New York-produced milk, vegetables and other local products are now available in state lunchrooms thanks to an effort to increase the amount of local farm goods sold in state office buildings, which serve more than 40,000 workers and guests each day.

The bill was sent to the Assembly, where it is sponsored by Assembly Member Crystal Peoples-Stokes.

Stewart's Shops Join New York State Grown & Certified Program

From New York State:

The New York State Grown & Certified program is expanding to include the New York dairy industry. 
The state is partnering with Stewart’s Shops to launch the promotional program that distinguishes agricultural products that are local and made by producers who meet safe food handling best practices and demonstrate environmental stewardship. 
Beginning next month, consumers will be able to find the NYS Certified label on Stewart’s dairy products in more than 300 stores across the state. Stewart’s egg supplier, Thomas Poultry Farm from Schuylerville, is also participating in the program.

"The Grown & Certified program connects consumers with high-quality, farm-fresh New York products, while supporting our hard-working farms, businesses and local economies across the state," said Gov. Andrew Cuomo. 
"By partnering with Stewart’s Shops, we will expand this program to promote and provide a boost to some of New York’s best producers and support the dairy industry's continued growth and success," Cuomo said.

Starting in July, Stewart’s will launch new packaging for their half-gallon milk containers, which will prominently feature the New York State Certified label and a description of the program. 
Signage in-store and at the gas pump, as well as a promotional video, are already in stores, helping to educate consumers about the Certified program and what it means to them.  Many varieties of Stewart's milk, half and half, heavy cream, and ice cream will all carry the Certified seal.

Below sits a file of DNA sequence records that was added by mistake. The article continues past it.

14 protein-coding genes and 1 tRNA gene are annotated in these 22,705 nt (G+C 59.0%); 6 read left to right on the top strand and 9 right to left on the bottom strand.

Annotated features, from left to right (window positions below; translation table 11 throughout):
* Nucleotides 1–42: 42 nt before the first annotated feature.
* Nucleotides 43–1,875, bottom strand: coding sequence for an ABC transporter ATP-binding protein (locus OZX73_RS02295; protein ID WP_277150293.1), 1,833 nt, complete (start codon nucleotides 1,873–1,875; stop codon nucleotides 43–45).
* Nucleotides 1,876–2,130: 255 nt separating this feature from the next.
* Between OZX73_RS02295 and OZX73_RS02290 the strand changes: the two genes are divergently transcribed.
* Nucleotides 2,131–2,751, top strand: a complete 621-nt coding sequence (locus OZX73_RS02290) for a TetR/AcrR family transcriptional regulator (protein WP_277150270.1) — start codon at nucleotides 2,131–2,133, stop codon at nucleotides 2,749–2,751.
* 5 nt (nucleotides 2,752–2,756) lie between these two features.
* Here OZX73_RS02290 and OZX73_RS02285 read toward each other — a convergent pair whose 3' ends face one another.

Stewart’s Shops, a longstanding and well-respected dairy processor, adheres to the New York State Grown & Certified food safety and environmental management plan requirements.  
The company has stores in the Capital Region, North Country, Hudson Valley and Central New York regions. They proudly source all of their milk from local farms in Saratoga, Rensselaer and Washington counties.

In addition to Stewart’s dairy products, its eggs will feature the NYS Grown & Certified seal, highlighting Thomas Poultry Farm. The farm adheres to environmentally responsible practices and exceeds federal egg safety standards.

Friday, June 9, 2017

Strawberries Are Being Picked (Not U-Pick) at Abbotts Farms

From Abbotts Farms in Lysander:

The strawberries are in!!

First of the season!

We are FINALLY picking the first strawberries of the season. They will be for sale in the farm store, and at the regional market tomorrow Saturday.